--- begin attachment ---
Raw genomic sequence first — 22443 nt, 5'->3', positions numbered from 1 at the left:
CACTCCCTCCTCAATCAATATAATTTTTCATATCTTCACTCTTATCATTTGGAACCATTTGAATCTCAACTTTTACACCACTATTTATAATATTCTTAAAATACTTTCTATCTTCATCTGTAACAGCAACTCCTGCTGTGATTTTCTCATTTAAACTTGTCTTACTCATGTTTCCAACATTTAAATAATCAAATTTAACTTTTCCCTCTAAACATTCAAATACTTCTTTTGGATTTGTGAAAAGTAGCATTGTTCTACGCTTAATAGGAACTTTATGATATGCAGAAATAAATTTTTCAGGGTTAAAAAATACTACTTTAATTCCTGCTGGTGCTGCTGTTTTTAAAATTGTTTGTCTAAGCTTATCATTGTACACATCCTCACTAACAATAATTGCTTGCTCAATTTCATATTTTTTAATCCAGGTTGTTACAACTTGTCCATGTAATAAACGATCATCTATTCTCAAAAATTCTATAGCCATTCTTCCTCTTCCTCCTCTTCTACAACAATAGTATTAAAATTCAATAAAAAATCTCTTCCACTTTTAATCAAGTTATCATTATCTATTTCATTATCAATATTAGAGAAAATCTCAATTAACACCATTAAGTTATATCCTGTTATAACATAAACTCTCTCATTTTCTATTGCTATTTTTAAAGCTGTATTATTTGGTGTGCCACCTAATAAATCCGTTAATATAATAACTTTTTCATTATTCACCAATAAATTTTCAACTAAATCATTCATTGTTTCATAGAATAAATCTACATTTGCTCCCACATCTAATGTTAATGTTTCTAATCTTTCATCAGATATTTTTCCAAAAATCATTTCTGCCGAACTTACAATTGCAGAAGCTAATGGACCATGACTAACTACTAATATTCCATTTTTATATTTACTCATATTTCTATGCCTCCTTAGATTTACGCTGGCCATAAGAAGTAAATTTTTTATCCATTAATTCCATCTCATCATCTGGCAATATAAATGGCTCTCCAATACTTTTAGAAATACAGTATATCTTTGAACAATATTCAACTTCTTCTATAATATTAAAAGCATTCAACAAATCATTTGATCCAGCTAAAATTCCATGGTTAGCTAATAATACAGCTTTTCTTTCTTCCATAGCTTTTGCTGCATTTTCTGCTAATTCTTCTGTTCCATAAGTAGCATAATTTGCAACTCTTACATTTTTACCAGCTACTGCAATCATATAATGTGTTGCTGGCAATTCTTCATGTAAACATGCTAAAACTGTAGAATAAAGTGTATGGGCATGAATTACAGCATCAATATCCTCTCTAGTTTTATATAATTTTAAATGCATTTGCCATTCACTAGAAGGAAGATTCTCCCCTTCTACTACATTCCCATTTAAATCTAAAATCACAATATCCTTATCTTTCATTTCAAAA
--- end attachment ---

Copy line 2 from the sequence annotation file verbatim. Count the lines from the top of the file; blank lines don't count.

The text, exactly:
CACTCCCTCCTCAATCAATATAATTTTTCATATCTTCACTCTTATCATTTGGAACCATTTGAATCTCAACTTTTACACCACTATTTATAATATTCTTAAAATACTTTCTATCTTCATCTGTAACAGCAACTCCTGCTGTGATTTTCTCATTTAAACTTGTCTTACTCATGTTTCCAACATTTAAATAATCAAATTTAACTTTTCCCTCTAAACATTCAAATACTTCTTTTGGATTTGTGAAAAGTAGCATTGTTCTACGCTTAATAGGAACTTTATGATATGCAGAAATAAATTTTTCAGGGTTAAAAAATACTACTTTAATTCCTGCTGGTGCTGCTGTTTTTAAAATTGTTTGTCTAAGCTTATCATTGTACACATCCTCACTAACAATAATTGCTTGCTCAATTTCATATTTTTTAATCCAGGTTGTTACAACTTGTCCATGTAATAAACGATCATCTATTCTCAAAAATTCTATAGCCATTCTTCCTCTTCCTCCTCTTCTACAACAATAGTATTAAAATTCAATAAAAAATCTCTTCCACTTTTAATCAAGTTATCATTATCTATTTCATTATCAATATTAGAGAAAATCTCAATTAACACCATTAAGTTATATCCTGTTATAACATAAACTCTCTCATTTTCTATTGCTATTTTTAAAGCTGTATTATTTGGTGTGCCACCTAATAAATCCGTTAATATAATAACTTTTTCATTATTCACCAATAAATTTTCAACTAAATCATTCATTGTTTCATAGAATAAATCTACATTTGCTCCCACATCTAATGTTAATGTTTCTAATCTTTCATCAGATATTTTTCCAAAAATCATTTCTGCCGAACTTACAATTGCAGAAGCTAATGGACCATGACTAACTACTAATATTCCATTTTTATATTTACTCATATTTCTATGCCTCCTTAGATTTACGCTGGCCATAAGAAGTAAATTTTTTATCCATTAATTCCATCTCATCATCTGGCAATATAAATGGCTCTCCAATACTTTTAGAAATACAGTATATCTTTGAACAATATTCAACTTCTTCTATAATATTAAAAGCATTCAACAAATCATTTGATCCAGCTAAAATTCCATGGTTAGCTAATAATACAGCTTTTCTTTCTTCCATAGCTTTTGCTGCATTTTCTGCTAATTCTTCTGTTCCATAAGTAGCATAATTTGCAACTCTTACATTTTTACCAGCTACTGCAATCATATAATGTGTTGCTGGCAATTCTTCATGTAAACATGCTAAAACTGTAGAATAAAGTGTATGGGCATGAATTACAGCATCAATATCCTCTCTAGTTTTATATAATTTTAAATGCATTTGCCATTCACTAGAAGGAAGATTCTCCCCTTCTACTACATTCCCATTTAAATCTAAAATCACAATATCCTTATCTTTCATTTCAAAA